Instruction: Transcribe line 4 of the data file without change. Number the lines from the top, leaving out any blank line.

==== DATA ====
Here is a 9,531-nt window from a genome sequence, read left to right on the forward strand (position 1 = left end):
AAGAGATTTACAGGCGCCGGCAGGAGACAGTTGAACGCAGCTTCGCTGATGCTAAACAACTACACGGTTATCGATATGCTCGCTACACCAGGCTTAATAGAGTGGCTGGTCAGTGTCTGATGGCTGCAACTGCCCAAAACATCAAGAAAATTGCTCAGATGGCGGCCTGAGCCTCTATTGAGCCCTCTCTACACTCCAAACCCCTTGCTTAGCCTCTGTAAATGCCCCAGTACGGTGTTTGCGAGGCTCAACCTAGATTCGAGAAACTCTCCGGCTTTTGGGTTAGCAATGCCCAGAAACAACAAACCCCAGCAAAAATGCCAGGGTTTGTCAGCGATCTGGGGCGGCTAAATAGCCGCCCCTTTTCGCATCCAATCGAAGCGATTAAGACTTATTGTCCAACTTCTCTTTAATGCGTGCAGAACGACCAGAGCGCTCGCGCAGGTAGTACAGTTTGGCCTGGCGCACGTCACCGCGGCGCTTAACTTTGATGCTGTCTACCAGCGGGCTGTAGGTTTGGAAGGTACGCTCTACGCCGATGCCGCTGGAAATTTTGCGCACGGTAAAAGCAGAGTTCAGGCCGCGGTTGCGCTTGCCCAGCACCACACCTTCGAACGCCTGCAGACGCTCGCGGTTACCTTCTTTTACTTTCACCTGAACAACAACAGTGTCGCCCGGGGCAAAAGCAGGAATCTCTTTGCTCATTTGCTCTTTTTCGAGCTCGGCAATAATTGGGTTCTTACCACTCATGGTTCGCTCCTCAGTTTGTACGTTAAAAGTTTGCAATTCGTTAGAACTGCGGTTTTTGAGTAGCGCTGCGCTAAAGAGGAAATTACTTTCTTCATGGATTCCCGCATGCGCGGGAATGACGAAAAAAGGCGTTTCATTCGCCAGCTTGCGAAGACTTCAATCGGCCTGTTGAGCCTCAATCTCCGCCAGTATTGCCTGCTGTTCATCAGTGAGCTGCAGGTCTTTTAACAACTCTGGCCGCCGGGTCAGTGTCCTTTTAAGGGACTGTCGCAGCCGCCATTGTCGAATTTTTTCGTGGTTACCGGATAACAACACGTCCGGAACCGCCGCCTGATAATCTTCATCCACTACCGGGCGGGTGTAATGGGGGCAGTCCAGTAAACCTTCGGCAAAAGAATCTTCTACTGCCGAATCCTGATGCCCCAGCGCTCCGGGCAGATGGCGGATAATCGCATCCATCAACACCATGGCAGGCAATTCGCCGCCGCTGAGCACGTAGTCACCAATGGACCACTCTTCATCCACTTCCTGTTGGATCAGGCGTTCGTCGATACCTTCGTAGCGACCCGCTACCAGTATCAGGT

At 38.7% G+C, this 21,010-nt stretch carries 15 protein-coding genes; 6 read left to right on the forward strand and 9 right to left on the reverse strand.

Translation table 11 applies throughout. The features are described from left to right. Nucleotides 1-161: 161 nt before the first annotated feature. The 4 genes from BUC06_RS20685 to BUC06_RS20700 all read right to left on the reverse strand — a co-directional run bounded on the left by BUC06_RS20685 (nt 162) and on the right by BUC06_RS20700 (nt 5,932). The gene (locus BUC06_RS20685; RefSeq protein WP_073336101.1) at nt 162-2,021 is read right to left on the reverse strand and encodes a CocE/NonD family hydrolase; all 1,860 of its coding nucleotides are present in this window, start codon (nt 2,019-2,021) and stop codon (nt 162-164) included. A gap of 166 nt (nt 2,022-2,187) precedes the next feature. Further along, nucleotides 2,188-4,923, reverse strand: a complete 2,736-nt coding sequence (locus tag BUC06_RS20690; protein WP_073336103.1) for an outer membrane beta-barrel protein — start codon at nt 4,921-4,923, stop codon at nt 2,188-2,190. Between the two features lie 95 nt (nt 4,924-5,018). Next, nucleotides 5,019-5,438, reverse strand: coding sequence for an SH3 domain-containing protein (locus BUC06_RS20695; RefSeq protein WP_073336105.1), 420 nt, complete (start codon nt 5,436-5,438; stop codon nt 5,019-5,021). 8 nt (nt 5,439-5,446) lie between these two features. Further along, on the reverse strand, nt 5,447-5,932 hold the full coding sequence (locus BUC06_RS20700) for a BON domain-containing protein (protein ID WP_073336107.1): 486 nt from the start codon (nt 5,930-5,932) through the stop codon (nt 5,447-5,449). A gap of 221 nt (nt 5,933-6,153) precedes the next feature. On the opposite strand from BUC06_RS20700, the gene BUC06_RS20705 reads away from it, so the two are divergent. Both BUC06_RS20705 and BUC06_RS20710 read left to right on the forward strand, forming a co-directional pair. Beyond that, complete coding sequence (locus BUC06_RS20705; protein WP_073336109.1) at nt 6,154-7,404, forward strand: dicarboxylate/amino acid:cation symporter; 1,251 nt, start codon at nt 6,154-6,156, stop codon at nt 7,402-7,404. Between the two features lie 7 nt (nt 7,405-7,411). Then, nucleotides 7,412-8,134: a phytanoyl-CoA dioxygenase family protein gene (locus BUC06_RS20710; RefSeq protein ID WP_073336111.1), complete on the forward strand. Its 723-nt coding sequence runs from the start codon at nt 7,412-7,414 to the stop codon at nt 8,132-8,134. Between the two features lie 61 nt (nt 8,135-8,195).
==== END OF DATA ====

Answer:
Translation table 11 applies throughout. The features are described from left to right. Nucleotides 1-161: 161 nt before the first annotated feature. The 4 genes from BUC06_RS20685 to BUC06_RS20700 all read right to left on the reverse strand — a co-directional run bounded on the left by BUC06_RS20685 (nt 162) and on the right by BUC06_RS20700 (nt 5,932). The gene (locus BUC06_RS20685; RefSeq protein WP_073336101.1) at nt 162-2,021 is read right to left on the reverse strand and encodes a CocE/NonD family hydrolase; all 1,860 of its coding nucleotides are present in this window, start codon (nt 2,019-2,021) and stop codon (nt 162-164) included. A gap of 166 nt (nt 2,022-2,187) precedes the next feature. Further along, nucleotides 2,188-4,923, reverse strand: a complete 2,736-nt coding sequence (locus tag BUC06_RS20690; protein WP_073336103.1) for an outer membrane beta-barrel protein — start codon at nt 4,921-4,923, stop codon at nt 2,188-2,190. Between the two features lie 95 nt (nt 4,924-5,018). Next, nucleotides 5,019-5,438, reverse strand: coding sequence for an SH3 domain-containing protein (locus BUC06_RS20695; RefSeq protein WP_073336105.1), 420 nt, complete (start codon nt 5,436-5,438; stop codon nt 5,019-5,021). 8 nt (nt 5,439-5,446) lie between these two features. Further along, on the reverse strand, nt 5,447-5,932 hold the full coding sequence (locus BUC06_RS20700) for a BON domain-containing protein (protein ID WP_073336107.1): 486 nt from the start codon (nt 5,930-5,932) through the stop codon (nt 5,447-5,449). A gap of 221 nt (nt 5,933-6,153) precedes the next feature. On the opposite strand from BUC06_RS20700, the gene BUC06_RS20705 reads away from it, so the two are divergent. Both BUC06_RS20705 and BUC06_RS20710 read left to right on the forward strand, forming a co-directional pair. Beyond that, complete coding sequence (locus BUC06_RS20705; protein WP_073336109.1) at nt 6,154-7,404, forward strand: dicarboxylate/amino acid:cation symporter; 1,251 nt, start codon at nt 6,154-6,156, stop codon at nt 7,402-7,404. Between the two features lie 7 nt (nt 7,405-7,411). Then, nucleotides 7,412-8,134: a phytanoyl-CoA dioxygenase family protein gene (locus BUC06_RS20710; RefSeq protein ID WP_073336111.1), complete on the forward strand. Its 723-nt coding sequence runs from the start codon at nt 7,412-7,414 to the stop codon at nt 8,132-8,134. Between the two features lie 61 nt (nt 8,135-8,195).